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The Effectiveness of Aid to Development. Focus on the Aid-Growth literature.

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par François Defourny
Facultés N-D de la Paix de Namur - Université Catholique de Louvain - Master in International and Development Economics 2005

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7. The second part of the literature: reactions to Burnside and Dollar (1997)

Because of its important political implications Burnside and Dollar (1997) have provoked a huge amount of comments and criticisms. Because of its emblematic role, it has attracted much attention26. But most of the remarks that follow do not exclusively concern this initial article. Therefore they can be extended to several other articles of the same nature27. We think important to present that critical literature since these reactions constitute the core of the ongoing debate. Dalgaard et al. (2004, p197) write about this: «It should be clear by now that much of the current discussion centres on the question if bad policies - in addition to being detrimental to growth - imply that aid is wasted.»

7.1. The indicator for «good» economic policy

Burnside and Dollar (1997) estimate the quality of economic policies by compiling a simple economic policy index28 out of three measures of inflation, trade openness and budget deficit. This method presents several shortcomings revealed in the following studies. Berthélémy and Varoudakis (1996) demonstrate the limited impact of trade openness for economies with underdeveloped financial system. Lensink and White (2000) suggest that the relation between

26 It is important to notice that the following reactions to Burnside and Dollar (1997) may be either more pessimistic or more optimistic regarding the effectiveness of foreign aid.

27 For instance, «Assessing Aid: What Works, What Doesn't and Why» of the World Bank (1998) was completely in line with Burnside and Dollar's conclusions.

28 This economic policy index was later referred as the Burnside and Dollar policy index.

inflation and growth is probably non-linear and so could not be catch by a fixed index. Amprou and Chauvet (2004), emphasize that budgetary surplus is not automatically favourable for growth. Easterly (2003) criticizes the subjective and opaque aspect of the trade openness variable29 used by Burnside and Dollar (1997). When he replaces the latter by more sophisticated alternatives, despite a significant correlation between the new policy variable and growth, the «aid×policy» interaction term looses its significance.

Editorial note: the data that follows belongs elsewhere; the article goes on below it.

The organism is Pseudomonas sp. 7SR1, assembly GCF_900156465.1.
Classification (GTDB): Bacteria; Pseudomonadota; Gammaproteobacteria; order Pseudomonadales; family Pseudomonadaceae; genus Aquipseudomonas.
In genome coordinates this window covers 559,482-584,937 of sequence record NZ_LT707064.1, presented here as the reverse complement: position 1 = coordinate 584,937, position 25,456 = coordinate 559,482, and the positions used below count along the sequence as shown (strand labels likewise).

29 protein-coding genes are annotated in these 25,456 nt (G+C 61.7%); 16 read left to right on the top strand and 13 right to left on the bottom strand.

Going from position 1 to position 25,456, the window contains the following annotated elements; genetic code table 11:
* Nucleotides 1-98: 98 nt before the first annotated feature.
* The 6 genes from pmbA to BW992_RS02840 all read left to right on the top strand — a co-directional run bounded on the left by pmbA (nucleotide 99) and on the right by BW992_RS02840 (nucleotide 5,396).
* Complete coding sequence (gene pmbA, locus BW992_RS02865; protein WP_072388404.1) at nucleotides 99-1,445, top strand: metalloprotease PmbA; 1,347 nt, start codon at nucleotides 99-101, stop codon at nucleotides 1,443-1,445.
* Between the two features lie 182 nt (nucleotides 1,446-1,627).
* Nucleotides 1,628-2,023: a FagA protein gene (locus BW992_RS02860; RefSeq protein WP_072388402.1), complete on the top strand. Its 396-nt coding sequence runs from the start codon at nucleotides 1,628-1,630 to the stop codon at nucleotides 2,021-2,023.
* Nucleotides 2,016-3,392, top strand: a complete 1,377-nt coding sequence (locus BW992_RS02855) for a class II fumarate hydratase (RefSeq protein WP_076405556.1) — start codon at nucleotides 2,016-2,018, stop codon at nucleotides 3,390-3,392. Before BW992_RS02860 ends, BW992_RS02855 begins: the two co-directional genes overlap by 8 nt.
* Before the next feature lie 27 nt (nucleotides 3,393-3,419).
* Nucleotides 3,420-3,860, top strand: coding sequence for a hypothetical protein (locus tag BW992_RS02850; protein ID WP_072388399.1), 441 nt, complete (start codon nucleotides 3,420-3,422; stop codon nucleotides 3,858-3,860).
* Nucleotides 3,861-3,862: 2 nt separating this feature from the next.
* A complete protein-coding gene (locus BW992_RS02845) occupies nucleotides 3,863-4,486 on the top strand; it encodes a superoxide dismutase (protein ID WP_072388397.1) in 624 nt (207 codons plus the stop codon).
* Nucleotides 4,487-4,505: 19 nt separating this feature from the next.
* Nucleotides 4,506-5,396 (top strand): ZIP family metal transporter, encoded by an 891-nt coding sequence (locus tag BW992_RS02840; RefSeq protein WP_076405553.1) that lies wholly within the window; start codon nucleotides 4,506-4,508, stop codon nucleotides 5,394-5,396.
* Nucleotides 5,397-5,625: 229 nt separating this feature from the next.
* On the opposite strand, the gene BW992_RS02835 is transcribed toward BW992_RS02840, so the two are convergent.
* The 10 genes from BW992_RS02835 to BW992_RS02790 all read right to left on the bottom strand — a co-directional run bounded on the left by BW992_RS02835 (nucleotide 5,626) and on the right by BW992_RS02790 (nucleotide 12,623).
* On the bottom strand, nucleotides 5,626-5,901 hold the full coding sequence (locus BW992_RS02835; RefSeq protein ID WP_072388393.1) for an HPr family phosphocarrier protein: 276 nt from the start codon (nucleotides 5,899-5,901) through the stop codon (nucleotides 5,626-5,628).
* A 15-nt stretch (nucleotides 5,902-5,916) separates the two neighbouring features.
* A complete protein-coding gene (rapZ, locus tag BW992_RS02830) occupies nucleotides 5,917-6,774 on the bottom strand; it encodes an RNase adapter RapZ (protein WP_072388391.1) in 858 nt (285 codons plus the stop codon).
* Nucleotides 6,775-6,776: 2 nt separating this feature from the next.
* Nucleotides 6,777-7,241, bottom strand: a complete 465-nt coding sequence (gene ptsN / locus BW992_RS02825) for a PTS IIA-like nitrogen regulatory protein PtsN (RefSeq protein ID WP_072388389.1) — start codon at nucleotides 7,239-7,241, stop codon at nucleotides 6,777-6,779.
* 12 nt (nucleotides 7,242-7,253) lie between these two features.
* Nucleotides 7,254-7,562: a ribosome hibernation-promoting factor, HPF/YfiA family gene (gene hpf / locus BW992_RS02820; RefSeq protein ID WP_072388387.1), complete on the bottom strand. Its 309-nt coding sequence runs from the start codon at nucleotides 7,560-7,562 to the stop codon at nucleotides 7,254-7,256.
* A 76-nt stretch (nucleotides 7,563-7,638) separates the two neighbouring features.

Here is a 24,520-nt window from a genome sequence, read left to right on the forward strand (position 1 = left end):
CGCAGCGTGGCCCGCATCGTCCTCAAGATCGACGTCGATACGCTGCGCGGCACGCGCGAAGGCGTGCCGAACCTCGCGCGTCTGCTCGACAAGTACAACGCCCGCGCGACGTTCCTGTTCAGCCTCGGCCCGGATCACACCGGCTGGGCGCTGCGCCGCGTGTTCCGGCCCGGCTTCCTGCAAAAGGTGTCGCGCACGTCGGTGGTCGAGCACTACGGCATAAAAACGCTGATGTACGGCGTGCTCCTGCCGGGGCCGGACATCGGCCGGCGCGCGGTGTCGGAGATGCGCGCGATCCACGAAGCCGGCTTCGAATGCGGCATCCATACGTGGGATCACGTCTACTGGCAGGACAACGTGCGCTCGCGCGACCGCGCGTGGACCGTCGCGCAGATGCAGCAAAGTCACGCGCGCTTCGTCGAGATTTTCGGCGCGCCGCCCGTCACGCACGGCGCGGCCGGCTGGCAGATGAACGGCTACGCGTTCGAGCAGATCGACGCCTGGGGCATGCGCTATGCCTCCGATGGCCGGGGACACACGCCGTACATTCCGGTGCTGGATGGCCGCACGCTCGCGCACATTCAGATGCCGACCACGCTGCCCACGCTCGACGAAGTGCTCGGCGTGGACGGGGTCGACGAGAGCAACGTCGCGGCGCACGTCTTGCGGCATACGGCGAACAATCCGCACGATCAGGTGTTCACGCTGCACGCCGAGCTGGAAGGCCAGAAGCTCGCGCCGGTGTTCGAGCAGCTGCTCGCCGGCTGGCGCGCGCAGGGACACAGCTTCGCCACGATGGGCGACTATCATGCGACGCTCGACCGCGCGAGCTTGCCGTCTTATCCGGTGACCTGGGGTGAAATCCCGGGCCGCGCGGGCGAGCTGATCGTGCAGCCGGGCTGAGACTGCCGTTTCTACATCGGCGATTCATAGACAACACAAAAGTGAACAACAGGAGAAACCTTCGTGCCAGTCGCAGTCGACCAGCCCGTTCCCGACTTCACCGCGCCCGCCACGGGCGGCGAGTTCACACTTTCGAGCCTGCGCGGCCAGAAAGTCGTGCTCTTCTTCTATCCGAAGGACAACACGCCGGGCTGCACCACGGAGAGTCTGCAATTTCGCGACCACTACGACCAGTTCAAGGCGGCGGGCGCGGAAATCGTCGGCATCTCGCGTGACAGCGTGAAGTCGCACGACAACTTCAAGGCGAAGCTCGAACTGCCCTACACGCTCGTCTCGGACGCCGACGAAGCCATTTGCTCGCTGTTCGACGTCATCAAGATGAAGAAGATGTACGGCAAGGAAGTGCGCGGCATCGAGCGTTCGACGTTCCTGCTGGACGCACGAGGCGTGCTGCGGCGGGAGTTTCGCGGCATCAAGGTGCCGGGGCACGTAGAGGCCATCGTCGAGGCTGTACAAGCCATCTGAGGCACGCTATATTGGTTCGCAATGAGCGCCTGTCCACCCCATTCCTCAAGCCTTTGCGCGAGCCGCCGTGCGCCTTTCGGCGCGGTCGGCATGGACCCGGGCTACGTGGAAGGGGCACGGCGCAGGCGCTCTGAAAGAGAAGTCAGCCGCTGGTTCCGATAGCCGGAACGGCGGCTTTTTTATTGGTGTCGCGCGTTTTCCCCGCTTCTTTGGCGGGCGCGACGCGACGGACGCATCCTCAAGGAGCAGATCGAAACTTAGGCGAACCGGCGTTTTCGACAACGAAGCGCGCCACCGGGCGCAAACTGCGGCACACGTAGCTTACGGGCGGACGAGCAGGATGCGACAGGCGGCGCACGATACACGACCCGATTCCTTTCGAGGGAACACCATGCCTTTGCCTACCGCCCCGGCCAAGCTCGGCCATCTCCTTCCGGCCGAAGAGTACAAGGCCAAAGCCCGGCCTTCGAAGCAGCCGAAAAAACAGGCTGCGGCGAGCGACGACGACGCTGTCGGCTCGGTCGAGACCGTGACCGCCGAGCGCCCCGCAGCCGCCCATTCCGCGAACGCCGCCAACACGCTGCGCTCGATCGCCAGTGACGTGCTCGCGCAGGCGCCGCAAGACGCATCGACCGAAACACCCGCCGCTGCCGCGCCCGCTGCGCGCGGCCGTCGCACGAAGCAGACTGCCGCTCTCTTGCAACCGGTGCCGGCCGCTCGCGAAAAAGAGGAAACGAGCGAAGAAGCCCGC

Furthermore, restricting economic policy of a country to these three variables may be a little too synthetic. Indeed, Dalgaard and Hansen (2001), Hansen and Tarp (2000, 2001), Hudson and Mosley (2001) and Lensink and White (2001) all test, in different ways, the relationship between aid and the «Burnside and Dollar policy index». They all found insignificant results. This means that the identification of which policies really matter for growth remains problematic. In the following literature, authors usually prefer the concept of «economic and institutional performance» illustrated by the much more evolved CPIA index30, measured by twenty institution and policy components31.

More fundamentally, as Quibria (2004) expresses, what donors usually require as «good» polices may sometimes be historical, contextual and path-dependent and so not widely accepted. Their selectivity process is culturally biased. Hence, the basis for assessing one country's performances should be the concrete and measurable results of foreign aid and not «subjective assessments of policies and institutions against the benchmark of the imaginary ideal setup» (Quibria, 2004, p.34).

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